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Regulatory Focus™ > News Articles > 2020 > 4 > MHRA details wide-ranging flexibilities amid COVID-19

MHRA details wide-ranging flexibilities amid COVID-19

Posted 02 April 2020 | By Michael Mezher 

MHRA details wide-ranging flexibilities amid COVID-19

The UK’s Medicines and Healthcare products Regulatory Agency (MHRA) this week outlined wide-ranging “regulatory flexibilities” to better facilitate the response to the coronavirus disease (COVID-19) pandemic.
 
The flexibilities extend to clinical trials, inspections, drugs and medical devices and include relaxed requirements and expedited services in areas to support the development of products for COVID-19 and to ensure the UK’s supply of other medical products during the outbreak.
 
MHRA says the flexibilities are temporary and take effect immediately upon announcement.
 
Some of the flexibilities outlined in the list include ones previously detailed by MHRA and follow other actions taken by the regulator in response to the pandemic including shifting meetings to teleconferencing, barring certain drugs from parallel export, lowering standards for ventilators and issuing advice on managing clinical trials amid the outbreak.
 
Clinical Trials
 
For clinical trials, MHRA says it is offering expedited scientific advice and rapid reviews for clinical trial applications for treatments for COVID-19.
 
The agency also offered flexibilities to reduce certain reporting requirements and ease rules for obtaining informed consent and patient monitoring.
 
MHRA further clarified that sponsors do not need to report an increase in protocol deviations as serious breaches of their studies.
 
Inspections, Testing and Qualified Persons
 
While MHRA previously announced it will halt routine onsite inspections during the outbreak, the agency this week eased requirements for importing medicines from third countries and says it will prioritize certifications for certain qualified persons (QPs).
 
Under the policy, certain re-testing activities should not be carried out if the testing will lead to delays or shortages, though such testing “should continue whenever possible.” MHRA outlines two examples of how this flexibility could be practiced, including not re-testing batches that were fully tested in another Pharmaceutical Inspection Co-operation Scheme (PIC/S) country and performing less re-testing for products manufactured in non-PIC/S countries “if fully tested to equivalent standards by the third country manufacturer.”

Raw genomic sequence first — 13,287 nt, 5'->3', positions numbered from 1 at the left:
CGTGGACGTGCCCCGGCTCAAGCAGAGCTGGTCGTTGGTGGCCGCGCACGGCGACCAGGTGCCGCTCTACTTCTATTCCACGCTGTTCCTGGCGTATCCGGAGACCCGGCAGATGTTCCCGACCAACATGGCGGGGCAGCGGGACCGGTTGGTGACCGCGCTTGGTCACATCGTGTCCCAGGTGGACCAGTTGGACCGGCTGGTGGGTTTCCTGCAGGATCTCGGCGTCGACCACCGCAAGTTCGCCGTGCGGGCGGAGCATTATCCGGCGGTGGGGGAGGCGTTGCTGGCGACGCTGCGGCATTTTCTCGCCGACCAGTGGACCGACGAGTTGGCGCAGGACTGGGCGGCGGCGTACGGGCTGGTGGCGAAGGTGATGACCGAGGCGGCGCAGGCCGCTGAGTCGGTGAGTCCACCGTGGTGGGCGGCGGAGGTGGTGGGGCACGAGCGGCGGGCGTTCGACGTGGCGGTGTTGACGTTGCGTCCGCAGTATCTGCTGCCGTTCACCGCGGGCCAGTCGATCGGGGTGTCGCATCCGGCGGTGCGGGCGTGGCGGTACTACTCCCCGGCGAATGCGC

The policy also allows for QPs to fully omit re-testing on importation using a “risk-based retrospective skip lot approach.”
 
“Quality attributes that have failed import re-testing should continue to be tested for all imported batches until robust preventative actions have been implemented and confirmed by the QP,” MHRA writes, noting that specialist analyses for biological products should continue on importation.
 
MHRA urges QPs that run into logistical challenges to report any difficulties as soon as possible.
 
Additionally, MHRA says it will prioritize QP certification variations to add replacement QPs to a manufacturer’s authorization (MIA) and a manufacturer’s authorization for investigational medicinal products (MIA/(IMP)).
 
Drugs and Medical Devices
 
For both drugs and medical devices, MHRA is providing certain expedited services during the COVID-19 outbreak.
 
MHRA says it will expedite its assessment of national variations and initial applications for any medicines that may impact the country’s supply chain. For now, MHRA provides dedicated email addresses for requesting expedited assessments for variations and applications and says it is preparing guidance on the matter.
 
Expedited advice will also be offered for all medical device enquiries related to COVID-19. MHRA also says it is processing exceptional use applications for medical devices to allow non-CE marked medical devices for priority needs, including ventilators and personal protective equipment (PPE).
 
The agency is also extending the deadline for drugmakers to submit nitrosamine risk evaluations by six months.
 
MHRA

Tags: coronavirus

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